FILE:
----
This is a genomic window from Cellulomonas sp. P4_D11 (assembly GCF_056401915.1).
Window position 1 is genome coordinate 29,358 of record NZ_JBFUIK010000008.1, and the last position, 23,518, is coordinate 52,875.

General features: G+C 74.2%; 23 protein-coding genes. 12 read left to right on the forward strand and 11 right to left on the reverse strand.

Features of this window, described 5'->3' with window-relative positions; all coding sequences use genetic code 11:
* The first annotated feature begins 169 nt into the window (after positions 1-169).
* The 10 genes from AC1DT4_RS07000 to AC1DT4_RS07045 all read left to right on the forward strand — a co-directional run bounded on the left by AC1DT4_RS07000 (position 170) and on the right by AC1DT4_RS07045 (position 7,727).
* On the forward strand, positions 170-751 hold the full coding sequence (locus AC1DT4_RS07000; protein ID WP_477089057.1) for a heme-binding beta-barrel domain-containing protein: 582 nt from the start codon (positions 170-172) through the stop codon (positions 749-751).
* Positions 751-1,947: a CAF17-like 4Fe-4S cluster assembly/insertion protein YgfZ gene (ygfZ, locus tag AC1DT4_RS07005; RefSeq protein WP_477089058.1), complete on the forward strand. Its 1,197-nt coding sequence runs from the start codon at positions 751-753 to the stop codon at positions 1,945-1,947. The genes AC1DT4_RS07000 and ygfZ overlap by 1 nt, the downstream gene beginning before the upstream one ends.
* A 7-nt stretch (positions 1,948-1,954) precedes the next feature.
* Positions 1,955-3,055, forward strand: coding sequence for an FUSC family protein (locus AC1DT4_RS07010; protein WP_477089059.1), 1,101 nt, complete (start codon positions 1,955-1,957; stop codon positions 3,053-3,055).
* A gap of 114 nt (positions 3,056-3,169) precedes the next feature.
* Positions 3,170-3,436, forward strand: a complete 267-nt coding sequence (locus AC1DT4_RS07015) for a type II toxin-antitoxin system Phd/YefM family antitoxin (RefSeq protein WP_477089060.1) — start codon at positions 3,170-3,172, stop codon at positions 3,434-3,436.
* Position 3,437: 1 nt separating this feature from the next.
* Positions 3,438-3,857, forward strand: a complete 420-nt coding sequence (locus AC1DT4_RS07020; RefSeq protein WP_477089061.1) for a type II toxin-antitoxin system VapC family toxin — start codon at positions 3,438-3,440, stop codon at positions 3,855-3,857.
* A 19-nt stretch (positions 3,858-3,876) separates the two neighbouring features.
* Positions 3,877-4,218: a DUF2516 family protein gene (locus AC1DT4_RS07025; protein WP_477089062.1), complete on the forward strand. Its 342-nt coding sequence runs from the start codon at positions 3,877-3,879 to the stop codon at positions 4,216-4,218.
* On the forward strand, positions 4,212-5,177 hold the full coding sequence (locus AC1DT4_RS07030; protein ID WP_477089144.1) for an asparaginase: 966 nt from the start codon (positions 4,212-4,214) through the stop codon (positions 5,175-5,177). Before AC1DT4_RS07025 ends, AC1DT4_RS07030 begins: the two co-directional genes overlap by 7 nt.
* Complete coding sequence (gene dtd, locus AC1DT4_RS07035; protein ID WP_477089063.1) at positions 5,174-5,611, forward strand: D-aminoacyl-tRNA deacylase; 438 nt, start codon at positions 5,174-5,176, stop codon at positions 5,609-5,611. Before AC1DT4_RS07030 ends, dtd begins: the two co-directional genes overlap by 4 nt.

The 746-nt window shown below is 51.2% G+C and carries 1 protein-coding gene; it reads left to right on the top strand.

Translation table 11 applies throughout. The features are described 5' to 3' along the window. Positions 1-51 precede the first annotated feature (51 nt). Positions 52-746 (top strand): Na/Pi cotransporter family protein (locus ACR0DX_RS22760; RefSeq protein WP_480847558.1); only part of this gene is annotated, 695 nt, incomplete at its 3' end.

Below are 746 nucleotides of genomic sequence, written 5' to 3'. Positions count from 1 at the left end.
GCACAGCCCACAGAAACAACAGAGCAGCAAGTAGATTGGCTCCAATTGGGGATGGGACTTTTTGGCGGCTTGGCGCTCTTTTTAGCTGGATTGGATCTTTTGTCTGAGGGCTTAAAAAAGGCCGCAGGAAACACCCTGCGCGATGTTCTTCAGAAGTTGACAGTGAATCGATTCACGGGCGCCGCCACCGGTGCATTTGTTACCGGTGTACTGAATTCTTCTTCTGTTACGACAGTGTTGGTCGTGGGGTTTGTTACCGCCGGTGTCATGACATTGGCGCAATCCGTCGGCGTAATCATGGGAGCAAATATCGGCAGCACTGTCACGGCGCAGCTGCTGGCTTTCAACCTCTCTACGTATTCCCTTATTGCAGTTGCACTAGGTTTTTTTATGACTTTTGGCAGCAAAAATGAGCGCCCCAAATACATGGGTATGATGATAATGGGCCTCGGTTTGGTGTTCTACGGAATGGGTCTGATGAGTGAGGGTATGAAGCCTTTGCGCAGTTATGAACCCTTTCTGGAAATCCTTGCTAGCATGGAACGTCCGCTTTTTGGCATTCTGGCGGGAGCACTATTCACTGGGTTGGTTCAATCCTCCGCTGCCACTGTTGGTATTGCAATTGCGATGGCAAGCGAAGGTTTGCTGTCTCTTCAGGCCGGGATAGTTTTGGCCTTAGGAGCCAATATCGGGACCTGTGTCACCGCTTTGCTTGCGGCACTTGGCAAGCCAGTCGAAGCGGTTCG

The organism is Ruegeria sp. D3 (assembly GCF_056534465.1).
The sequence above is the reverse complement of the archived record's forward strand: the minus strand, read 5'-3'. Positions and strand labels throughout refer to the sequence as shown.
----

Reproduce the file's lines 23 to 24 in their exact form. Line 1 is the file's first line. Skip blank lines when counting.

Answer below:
The organism is Ruegeria sp. D3 (assembly GCF_056534465.1).
The sequence above is the reverse complement of the archived record's forward strand: the minus strand, read 5'-3'. Positions and strand labels throughout refer to the sequence as shown.